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2020 World Juniors Recap Day 9: Nolan Foote, Canada capture gold in the Czech Republic

Hugo Alnefelt and Sweden win bronze.


These last two weeks covering the 2020 World Juniors have been a whirlwind. Without dragging this on for too much longer, thanks for sticking around for another great tournament. Hopefully I’ll see you all back for 2021.

Relegation Round: Germany 6, Kazakhstan 0

Although Tim Stutzle (2020) missed his second straight game with an illness, Germany cruised to a 6-0 win, using a monstrous 4-goal second period to keep their place in the top division for another year. Dominik Bokk (CAR) scored twice and Lukas Reichel (2020) also got on the board.

After a Cinderella story in 2019, Kazakhstan won just once in the entire tournament, Game 2 of the relegation round. They weren’t able to beat German goalie Hendrik Hane in this one, and things went from bad to worse for them when two of their players were injured in the same shift. Kazakhstan will be relegated, while Austria will come up from Division 1A to take Kazakhstan’s place.

Germany’s young stars were the difference in this one, and although Bokk won’t be able to return next year, all of Stutzle, Reichel, Moritz Seider (DET), and JJ Peterka are still eligible. They could really create some noise in what is hopefully a less difficult Group A.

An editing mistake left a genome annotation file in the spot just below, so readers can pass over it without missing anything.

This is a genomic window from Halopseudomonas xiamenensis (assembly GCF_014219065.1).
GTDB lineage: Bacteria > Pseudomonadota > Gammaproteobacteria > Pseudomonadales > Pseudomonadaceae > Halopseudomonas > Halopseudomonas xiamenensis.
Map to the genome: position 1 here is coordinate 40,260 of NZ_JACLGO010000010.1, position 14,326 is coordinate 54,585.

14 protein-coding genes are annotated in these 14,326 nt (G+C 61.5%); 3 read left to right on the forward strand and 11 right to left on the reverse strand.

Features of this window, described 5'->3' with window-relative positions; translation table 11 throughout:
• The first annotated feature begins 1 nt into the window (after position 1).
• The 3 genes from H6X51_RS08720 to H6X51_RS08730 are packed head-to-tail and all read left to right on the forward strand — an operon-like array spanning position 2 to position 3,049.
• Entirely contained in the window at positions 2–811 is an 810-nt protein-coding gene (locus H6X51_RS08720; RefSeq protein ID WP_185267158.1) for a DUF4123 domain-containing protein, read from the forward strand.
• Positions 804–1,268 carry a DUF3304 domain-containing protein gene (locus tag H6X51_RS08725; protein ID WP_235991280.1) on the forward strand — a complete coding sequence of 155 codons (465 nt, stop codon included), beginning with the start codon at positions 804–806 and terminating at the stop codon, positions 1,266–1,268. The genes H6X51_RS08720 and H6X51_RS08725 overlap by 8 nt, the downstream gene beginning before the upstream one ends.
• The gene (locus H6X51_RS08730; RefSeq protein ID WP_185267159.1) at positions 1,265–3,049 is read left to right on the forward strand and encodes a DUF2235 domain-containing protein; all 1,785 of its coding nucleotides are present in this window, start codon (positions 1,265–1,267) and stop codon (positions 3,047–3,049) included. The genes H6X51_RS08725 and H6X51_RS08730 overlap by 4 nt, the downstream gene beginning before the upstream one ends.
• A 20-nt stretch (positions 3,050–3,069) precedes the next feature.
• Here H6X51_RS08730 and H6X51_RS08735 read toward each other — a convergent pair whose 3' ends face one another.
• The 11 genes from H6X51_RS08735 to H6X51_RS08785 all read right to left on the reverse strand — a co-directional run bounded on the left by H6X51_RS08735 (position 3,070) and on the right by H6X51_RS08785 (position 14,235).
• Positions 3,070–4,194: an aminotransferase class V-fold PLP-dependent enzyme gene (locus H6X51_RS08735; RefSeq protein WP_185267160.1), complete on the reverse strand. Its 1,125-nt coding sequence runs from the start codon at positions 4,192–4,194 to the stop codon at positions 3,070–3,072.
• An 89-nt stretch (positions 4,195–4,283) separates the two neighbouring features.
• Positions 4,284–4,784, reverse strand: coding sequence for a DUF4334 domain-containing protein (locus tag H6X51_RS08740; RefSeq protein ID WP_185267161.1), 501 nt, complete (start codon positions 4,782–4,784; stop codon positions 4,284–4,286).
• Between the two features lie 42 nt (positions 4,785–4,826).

Bronze Medal Game: Sweden 3, Finland 2

Players of the Game: SWE — Samuel Fagemo (LA), FIN — Sampo Ranta (COL)

Patrik Puistola (CAR) opened the scoring when he deflected in Kim Nousiainen’s (LA) shot with his skate:

Sweden would respond, with a powerplay goal from Rasmus Sandin (TOR) to tie the game:

A brutal giveaway from Nils Hoglander (VAN) saw Matias Maccelli (ARI) jump on the puck, slip alone on a breakaway, and beat Hugo Alnefelt (TB):

In the second period, Sweden would tie the game, as tournament leading goal scorer Samuel Fagemo (LA) added his eighth of the World Juniors:

Linus Oberg scored the go-ahead goal when his bad-angle shot from the corner somehow managed to beat Justus Annunen (COL):

There were no goals scored in the third period, but Alnefelt made some brilliant saves (more on that in the next section) to preserve Sweden’s lead, especially in the last minute, and they won bronze.

Hugo Alnefelt

Alnefelt played a lot better in this game compared to the semi-final, finishing with a .941 save percentage and making 32 of 34 saves. The first goal that beat him was a deflection off a skate right in the crease, so he definitely can’t be faulted for that. The second goal was the Maccelli breakaway tally that beat him blocker side. Although that goal was one he’d probably like back, it was also a really well-placed shot.

There was also this weird bounce at the beginning of the game that could have gone in had the puck hit his pads or skates:

When Sweden stopped playing (or forgot how to play) defense, Alnefelt was almost always there to bail his teammates out:

Alnefelt made a ridiculous split stretch across the crease when he tried to stop a shot that sailed well wide of the net, and appeared to be injured afterwards — but he would stay in goal for the rest of the game.